Derived subgroup not is quasiautomorphism-invariant

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This article gives the statement, and possibly proof, of the fact that for a group, the subgroup obtained by applying a given subgroup-defining function (i.e., commutator subgroup) does not always satisfy a particular subgroup property (i.e., {{{property}}}
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Statement

It is possible to have a group G such that the commutator subgroup (or derived subgroup) [G,G] is not a quasiautomorphism-invariant subgroup, i.e., there exists a Quasiautomorphism (?) \sigma of G such that \sigma(H) \ne H.

Related facts

Proof

Further information: inner automorphism group of wreath product of groups of order p

Suppose p is a prime number greater than 3. Let G be the group isomorphic to the inner automorphism group of the wreath product of two groups of order p. G is a group of order p^p with an elementary abelian normal subgroup N of order p^{p-1}, an element of order p acting on it from outside, and every non-identity element of G has order p.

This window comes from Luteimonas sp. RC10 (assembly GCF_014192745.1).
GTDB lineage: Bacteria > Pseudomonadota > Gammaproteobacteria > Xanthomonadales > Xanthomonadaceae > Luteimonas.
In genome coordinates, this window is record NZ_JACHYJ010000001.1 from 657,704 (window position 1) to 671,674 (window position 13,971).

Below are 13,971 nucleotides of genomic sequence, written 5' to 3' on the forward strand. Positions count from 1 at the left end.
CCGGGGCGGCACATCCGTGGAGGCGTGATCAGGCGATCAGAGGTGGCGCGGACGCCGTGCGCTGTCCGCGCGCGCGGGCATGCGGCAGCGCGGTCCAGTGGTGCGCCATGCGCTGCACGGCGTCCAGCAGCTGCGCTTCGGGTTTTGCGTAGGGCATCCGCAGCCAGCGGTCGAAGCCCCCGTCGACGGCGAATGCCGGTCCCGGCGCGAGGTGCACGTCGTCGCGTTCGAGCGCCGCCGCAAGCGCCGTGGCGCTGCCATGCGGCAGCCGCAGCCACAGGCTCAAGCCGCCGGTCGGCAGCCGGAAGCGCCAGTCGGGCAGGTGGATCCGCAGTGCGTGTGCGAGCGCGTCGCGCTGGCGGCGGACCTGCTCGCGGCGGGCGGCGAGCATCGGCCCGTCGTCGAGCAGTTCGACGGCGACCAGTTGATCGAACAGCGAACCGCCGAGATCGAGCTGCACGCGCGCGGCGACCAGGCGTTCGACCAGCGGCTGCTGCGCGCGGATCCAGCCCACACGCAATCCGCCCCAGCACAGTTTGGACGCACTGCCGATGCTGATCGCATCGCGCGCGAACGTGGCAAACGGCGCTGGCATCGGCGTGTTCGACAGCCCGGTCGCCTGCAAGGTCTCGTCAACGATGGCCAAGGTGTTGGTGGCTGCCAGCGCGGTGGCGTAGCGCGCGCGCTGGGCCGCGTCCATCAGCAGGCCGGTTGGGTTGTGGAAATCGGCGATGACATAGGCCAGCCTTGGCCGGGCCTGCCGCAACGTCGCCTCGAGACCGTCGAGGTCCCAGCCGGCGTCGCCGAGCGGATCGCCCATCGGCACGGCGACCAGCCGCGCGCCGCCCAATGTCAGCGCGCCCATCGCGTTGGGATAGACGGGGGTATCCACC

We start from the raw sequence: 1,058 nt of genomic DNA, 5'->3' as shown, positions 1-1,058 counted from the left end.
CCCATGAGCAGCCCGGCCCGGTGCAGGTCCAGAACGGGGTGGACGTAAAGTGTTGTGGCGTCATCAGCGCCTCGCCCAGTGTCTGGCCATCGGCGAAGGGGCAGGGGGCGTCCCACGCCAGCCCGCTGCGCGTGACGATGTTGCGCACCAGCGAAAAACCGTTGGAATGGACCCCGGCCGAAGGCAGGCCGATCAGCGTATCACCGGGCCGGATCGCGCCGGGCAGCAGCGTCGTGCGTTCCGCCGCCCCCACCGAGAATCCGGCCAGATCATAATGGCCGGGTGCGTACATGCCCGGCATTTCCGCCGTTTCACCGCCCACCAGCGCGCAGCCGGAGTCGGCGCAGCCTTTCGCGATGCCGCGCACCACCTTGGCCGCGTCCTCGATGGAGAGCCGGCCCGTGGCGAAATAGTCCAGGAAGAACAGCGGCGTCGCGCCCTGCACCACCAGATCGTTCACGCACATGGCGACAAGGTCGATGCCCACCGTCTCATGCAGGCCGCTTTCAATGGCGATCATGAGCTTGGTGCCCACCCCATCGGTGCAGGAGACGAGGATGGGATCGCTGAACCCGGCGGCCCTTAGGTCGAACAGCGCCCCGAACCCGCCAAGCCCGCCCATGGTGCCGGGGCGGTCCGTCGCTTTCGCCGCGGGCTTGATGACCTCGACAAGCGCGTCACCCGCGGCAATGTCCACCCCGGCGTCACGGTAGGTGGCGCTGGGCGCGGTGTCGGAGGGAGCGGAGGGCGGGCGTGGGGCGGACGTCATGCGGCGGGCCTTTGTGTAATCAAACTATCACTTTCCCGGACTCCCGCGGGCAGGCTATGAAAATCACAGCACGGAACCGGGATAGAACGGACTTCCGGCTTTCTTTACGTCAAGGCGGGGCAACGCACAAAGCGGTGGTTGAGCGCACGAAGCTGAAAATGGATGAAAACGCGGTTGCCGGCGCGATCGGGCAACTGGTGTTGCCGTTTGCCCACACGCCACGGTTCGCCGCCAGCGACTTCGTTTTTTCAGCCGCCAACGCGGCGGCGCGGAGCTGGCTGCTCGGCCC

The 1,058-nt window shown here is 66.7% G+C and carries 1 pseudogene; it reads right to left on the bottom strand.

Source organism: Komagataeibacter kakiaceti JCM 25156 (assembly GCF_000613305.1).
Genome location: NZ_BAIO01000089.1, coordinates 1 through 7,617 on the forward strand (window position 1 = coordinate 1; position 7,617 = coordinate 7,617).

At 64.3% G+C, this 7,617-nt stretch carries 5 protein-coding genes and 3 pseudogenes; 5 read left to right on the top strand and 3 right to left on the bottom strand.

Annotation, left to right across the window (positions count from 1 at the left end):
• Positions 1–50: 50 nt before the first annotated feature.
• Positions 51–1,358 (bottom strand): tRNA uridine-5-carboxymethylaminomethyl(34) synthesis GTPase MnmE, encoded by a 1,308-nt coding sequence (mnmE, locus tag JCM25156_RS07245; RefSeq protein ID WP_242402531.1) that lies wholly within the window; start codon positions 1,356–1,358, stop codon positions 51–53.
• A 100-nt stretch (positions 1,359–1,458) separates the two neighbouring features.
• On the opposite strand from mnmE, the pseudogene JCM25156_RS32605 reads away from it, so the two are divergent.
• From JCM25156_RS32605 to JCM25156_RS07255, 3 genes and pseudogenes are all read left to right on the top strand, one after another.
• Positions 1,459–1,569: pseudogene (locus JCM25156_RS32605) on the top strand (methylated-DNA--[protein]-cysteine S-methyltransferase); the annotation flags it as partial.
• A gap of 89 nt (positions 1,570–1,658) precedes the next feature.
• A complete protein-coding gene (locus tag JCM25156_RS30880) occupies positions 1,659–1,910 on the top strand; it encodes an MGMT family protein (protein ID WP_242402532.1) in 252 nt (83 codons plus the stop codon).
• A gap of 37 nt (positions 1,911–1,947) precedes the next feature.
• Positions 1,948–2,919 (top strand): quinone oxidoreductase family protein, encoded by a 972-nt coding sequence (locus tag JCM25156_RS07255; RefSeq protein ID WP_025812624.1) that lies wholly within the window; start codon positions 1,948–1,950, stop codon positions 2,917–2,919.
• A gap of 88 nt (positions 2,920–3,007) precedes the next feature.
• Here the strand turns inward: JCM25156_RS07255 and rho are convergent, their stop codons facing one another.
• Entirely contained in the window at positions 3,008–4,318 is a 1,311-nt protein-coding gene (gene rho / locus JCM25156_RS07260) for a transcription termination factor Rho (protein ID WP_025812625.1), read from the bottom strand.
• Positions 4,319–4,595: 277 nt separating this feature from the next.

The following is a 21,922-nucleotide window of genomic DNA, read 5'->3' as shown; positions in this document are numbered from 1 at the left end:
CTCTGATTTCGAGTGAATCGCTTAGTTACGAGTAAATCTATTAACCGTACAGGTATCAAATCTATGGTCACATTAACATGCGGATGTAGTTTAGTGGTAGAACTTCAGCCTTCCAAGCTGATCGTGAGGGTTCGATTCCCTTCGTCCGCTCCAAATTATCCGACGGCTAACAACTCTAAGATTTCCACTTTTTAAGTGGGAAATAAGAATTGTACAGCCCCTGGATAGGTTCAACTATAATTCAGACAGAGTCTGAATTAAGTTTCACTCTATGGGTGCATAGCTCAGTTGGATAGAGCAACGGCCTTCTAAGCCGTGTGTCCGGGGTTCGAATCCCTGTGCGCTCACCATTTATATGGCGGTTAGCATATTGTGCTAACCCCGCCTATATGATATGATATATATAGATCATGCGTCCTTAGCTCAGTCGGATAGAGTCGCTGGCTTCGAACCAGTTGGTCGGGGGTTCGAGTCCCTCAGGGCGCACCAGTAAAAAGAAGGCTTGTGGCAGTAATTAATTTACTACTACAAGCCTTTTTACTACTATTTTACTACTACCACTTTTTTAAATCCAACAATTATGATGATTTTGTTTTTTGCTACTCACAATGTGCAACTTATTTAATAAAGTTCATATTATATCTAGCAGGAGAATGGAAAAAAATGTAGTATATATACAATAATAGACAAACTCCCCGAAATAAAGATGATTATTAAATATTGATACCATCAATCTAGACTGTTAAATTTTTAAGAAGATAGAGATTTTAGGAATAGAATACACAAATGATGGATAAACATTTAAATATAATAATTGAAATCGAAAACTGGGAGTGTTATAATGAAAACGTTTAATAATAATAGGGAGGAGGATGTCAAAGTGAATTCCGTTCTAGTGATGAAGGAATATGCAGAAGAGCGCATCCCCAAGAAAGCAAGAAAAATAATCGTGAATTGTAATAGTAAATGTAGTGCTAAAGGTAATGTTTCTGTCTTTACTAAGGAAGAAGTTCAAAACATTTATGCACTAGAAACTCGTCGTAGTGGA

Consider the commutator subgroup H = [G,G]. H is a group of order p^{p-2}, contained inside the elementary abelian normal subgroup.

we can construct a quasiautomorphism \sigma of G that does not preserve H as follows: the restriction of \sigma to N is an automorphism of N that fixes the center Z(G) (which is cyclic of order p) but does not send H to itself, and \sigma fixes every element of G outside H. Note that we need p > 3 to ensure that H is strictly bigger than Z(G), which is necessary to be able to construct a \sigma with the desired specifications.